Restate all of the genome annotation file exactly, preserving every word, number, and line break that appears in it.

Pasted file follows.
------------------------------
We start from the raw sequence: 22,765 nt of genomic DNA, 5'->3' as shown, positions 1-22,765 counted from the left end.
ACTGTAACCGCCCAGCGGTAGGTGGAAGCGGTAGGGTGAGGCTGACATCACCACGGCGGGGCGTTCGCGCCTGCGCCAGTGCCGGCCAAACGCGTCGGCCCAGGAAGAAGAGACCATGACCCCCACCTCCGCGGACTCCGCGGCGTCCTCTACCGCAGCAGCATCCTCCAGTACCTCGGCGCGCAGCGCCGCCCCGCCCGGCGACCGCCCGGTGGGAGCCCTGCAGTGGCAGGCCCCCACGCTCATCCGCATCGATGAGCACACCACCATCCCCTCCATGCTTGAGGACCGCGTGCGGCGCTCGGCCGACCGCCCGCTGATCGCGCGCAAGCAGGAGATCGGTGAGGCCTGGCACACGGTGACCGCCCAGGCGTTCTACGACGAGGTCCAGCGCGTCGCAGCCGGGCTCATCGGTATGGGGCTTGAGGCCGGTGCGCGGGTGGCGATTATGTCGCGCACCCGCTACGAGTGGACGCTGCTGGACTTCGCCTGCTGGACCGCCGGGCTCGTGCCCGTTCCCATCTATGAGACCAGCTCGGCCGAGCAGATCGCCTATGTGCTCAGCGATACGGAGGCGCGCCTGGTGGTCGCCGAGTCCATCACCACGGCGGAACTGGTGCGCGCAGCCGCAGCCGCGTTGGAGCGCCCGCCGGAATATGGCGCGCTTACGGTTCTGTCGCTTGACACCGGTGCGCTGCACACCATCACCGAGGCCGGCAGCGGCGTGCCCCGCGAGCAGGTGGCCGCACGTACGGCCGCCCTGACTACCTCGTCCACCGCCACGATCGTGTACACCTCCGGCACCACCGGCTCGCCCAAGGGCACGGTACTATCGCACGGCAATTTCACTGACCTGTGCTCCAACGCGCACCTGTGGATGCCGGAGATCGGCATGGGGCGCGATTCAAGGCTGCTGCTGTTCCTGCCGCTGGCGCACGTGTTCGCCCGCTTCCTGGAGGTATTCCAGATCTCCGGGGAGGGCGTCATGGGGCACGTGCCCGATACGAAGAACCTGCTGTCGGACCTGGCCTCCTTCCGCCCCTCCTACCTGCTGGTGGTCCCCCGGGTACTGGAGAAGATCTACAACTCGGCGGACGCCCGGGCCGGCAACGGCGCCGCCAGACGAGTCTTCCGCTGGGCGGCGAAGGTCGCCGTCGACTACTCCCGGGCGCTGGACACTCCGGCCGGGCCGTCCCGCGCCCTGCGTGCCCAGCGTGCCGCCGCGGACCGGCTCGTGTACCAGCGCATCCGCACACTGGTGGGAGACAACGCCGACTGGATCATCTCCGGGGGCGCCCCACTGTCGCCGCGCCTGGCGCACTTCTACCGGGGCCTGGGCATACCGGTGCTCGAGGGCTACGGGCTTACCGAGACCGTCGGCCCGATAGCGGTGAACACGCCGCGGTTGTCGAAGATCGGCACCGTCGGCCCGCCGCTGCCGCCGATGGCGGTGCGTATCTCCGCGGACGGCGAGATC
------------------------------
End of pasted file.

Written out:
We start from the raw sequence: 22,765 nt of genomic DNA, 5'->3' as shown, positions 1-22,765 counted from the left end.
ACTGTAACCGCCCAGCGGTAGGTGGAAGCGGTAGGGTGAGGCTGACATCACCACGGCGGGGCGTTCGCGCCTGCGCCAGTGCCGGCCAAACGCGTCGGCCCAGGAAGAAGAGACCATGACCCCCACCTCCGCGGACTCCGCGGCGTCCTCTACCGCAGCAGCATCCTCCAGTACCTCGGCGCGCAGCGCCGCCCCGCCCGGCGACCGCCCGGTGGGAGCCCTGCAGTGGCAGGCCCCCACGCTCATCCGCATCGATGAGCACACCACCATCCCCTCCATGCTTGAGGACCGCGTGCGGCGCTCGGCCGACCGCCCGCTGATCGCGCGCAAGCAGGAGATCGGTGAGGCCTGGCACACGGTGACCGCCCAGGCGTTCTACGACGAGGTCCAGCGCGTCGCAGCCGGGCTCATCGGTATGGGGCTTGAGGCCGGTGCGCGGGTGGCGATTATGTCGCGCACCCGCTACGAGTGGACGCTGCTGGACTTCGCCTGCTGGACCGCCGGGCTCGTGCCCGTTCCCATCTATGAGACCAGCTCGGCCGAGCAGATCGCCTATGTGCTCAGCGATACGGAGGCGCGCCTGGTGGTCGCCGAGTCCATCACCACGGCGGAACTGGTGCGCGCAGCCGCAGCCGCGTTGGAGCGCCCGCCGGAATATGGCGCGCTTACGGTTCTGTCGCTTGACACCGGTGCGCTGCACACCATCACCGAGGCCGGCAGCGGCGTGCCCCGCGAGCAGGTGGCCGCACGTACGGCCGCCCTGACTACCTCGTCCACCGCCACGATCGTGTACACCTCCGGCACCACCGGCTCGCCCAAGGGCACGGTACTATCGCACGGCAATTTCACTGACCTGTGCTCCAACGCGCACCTGTGGATGCCGGAGATCGGCATGGGGCGCGATTCAAGGCTGCTGCTGTTCCTGCCGCTGGCGCACGTGTTCGCCCGCTTCCTGGAGGTATTCCAGATCTCCGGGGAGGGCGTCATGGGGCACGTGCCCGATACGAAGAACCTGCTGTCGGACCTGGCCTCCTTCCGCCCCTCCTACCTGCTGGTGGTCCCCCGGGTACTGGAGAAGATCTACAACTCGGCGGACGCCCGGGCCGGCAACGGCGCCGCCAGACGAGTCTTCCGCTGGGCGGCGAAGGTCGCCGTCGACTACTCCCGGGCGCTGGACACTCCGGCCGGGCCGTCCCGCGCCCTGCGTGCCCAGCGTGCCGCCGCGGACCGGCTCGTGTACCAGCGCATCCGCACACTGGTGGGAGACAACGCCGACTGGATCATCTCCGGGGGCGCCCCACTGTCGCCGCGCCTGGCGCACTTCTACCGGGGCCTGGGCATACCGGTGCTCGAGGGCTACGGGCTTACCGAGACCGTCGGCCCGATAGCGGTGAACACGCCGCGGTTGTCGAAGATCGGCACCGTCGGCCCGCCGCTGCCGCCGATGGCGGTGCGTATCTCCGCGGACGGCGAGATC